Solar canopy systems turn parking lots into electric power plants
Monday, May 9, 2011
by: Ben Santarris, Head of Corporate Communications and Sustainability
Urban planners long have searched for better ways of handling that eyesore of car-based living, the sprawling parking lot. But so far, their most workable ideas have amounted to burying them under or sticking them behind buildings.
Today’s dedication of the Cincinnati Zoo & Botanical Garden may be the most prominent and mainstream example of a long-awaited approach that serves several purposes. Its giant solar canopy shows how a giant parking lot can double as an electric power plant – and look better, too. (Of course, they also put the associated buildings and communities, not to mention the plant, on a clean energy footing that is more likely to work long-term.)
Here you have an expanse of asphalt that typically features lots of unobstructed space and weather exposure. At public locations where parents must juggle baby strollers and picnic baskets under sun or rain, the opportunity is even more obvious.
The Cincinnati project, which will use 15 arrays of SolarWorld panels to offset about 20 percent of the site’s electricity use, marks a big milestone in the public awareness of this ingenious solar application. However, solar canopies have gone up in California for years.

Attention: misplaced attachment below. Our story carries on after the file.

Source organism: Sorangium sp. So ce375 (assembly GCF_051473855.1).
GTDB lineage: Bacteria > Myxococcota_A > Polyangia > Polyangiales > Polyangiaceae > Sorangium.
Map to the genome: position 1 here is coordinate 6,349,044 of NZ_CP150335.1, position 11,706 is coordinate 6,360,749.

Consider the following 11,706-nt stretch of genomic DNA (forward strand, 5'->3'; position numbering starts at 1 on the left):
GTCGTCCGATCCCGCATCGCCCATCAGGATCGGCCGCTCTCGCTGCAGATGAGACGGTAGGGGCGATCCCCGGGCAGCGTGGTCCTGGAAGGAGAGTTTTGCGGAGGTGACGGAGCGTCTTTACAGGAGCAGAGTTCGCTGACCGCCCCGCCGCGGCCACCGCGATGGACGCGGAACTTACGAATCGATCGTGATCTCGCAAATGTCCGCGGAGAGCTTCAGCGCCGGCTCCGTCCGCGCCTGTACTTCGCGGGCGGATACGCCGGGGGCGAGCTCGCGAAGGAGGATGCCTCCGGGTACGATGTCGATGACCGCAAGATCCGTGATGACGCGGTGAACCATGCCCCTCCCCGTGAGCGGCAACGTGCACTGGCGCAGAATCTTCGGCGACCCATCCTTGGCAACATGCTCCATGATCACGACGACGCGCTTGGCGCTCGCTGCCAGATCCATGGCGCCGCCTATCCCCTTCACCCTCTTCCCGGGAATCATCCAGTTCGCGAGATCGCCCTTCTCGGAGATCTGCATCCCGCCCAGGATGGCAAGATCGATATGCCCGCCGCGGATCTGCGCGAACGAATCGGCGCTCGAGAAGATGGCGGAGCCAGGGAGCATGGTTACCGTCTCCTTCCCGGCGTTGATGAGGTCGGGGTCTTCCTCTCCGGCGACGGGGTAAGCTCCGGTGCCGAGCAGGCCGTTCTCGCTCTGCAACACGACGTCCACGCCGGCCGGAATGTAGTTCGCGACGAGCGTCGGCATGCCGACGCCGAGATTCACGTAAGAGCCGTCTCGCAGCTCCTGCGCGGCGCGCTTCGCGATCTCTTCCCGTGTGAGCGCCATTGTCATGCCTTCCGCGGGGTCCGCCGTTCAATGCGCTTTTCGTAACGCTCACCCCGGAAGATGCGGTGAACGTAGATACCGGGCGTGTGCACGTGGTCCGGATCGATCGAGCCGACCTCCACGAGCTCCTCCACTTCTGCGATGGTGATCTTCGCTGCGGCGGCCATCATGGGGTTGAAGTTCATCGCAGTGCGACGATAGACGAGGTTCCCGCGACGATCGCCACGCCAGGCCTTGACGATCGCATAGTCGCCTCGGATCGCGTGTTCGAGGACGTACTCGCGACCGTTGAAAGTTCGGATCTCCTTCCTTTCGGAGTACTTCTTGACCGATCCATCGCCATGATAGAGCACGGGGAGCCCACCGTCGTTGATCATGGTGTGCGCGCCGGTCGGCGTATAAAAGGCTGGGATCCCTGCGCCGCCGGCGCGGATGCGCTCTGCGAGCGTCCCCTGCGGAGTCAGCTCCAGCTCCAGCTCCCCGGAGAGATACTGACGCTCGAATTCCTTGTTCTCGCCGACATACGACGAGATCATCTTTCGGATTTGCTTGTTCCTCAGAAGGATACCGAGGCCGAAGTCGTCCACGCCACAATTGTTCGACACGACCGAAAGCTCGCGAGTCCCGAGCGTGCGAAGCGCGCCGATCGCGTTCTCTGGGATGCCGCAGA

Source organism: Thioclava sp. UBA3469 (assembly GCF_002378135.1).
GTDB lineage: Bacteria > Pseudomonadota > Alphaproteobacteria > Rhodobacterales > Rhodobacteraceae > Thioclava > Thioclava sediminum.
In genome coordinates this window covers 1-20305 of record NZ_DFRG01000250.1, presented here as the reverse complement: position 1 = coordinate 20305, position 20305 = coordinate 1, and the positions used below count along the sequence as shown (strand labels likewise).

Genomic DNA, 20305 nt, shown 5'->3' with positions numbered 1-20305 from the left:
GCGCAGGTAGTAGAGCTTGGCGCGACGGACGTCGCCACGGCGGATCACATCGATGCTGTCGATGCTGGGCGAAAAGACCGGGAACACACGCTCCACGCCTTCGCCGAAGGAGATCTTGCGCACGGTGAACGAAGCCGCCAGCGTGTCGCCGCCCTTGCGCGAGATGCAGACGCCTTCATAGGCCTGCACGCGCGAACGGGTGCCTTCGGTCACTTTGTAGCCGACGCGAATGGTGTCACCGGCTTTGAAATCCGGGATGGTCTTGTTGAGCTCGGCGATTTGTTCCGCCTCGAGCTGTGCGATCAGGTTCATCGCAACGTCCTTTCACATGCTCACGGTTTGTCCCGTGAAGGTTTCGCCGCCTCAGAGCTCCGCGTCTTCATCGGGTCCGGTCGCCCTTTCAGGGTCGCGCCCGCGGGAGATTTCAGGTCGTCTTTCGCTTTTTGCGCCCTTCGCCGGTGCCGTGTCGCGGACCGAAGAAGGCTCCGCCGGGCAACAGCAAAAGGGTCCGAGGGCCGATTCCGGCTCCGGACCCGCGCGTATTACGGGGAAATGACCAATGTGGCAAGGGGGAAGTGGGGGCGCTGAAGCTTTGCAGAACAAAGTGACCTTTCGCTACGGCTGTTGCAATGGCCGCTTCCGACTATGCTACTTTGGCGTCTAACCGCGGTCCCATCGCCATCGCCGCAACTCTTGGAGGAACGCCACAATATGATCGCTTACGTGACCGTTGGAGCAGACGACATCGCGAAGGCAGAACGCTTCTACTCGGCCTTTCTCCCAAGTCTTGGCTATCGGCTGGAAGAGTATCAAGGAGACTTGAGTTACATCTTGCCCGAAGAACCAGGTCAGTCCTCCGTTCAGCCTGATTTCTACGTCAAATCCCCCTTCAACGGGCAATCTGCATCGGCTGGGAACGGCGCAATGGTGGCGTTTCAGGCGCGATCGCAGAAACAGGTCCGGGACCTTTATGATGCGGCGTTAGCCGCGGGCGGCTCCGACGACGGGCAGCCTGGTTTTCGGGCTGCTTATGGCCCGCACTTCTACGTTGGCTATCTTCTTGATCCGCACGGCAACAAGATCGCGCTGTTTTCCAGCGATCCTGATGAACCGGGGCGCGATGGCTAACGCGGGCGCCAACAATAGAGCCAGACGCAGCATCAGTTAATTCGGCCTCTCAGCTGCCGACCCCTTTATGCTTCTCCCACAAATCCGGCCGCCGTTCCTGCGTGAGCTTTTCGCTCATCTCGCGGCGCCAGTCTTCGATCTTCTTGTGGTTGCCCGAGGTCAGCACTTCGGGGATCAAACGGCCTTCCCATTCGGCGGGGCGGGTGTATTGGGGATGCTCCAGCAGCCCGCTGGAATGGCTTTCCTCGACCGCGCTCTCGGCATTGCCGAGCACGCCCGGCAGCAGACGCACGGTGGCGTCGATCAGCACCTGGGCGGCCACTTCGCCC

About 3,000 panels made at SolarWorld’s factory in Camarillo, Calif., composed one of the earliest big U.S. solar canopies. In 2003, California State University at Northridge installed the project in hopes of saving $50,000 annually in energy costs.
The trend continued. Last year, an installation of our panels atop parking canopies in California offered 300 kilowatts-peak for the Antelope Valley Transit Authority in Lancaster (shown in picture at left) while providing shade from the Southern California sun for up to 100 vehicles and their drivers and passengers.
This year, we are installing our own solar canopy system in our visitor parking lot at the U.S. headquarters and factory in Hillsboro, Ore., just in time for the warm summer. The 130 solar panel system will generate 30 kilowatts-peak of electricity.
Not all parking lots are suitable, of course. Shade undermines solar electric generation, so the presence of lots of tall buildings, trees or lampposts can be deal-killers.
Know of any good opportunities where you park? Consider talking with the parking lot’s owner.
Read the Cincinnati Zoo press release.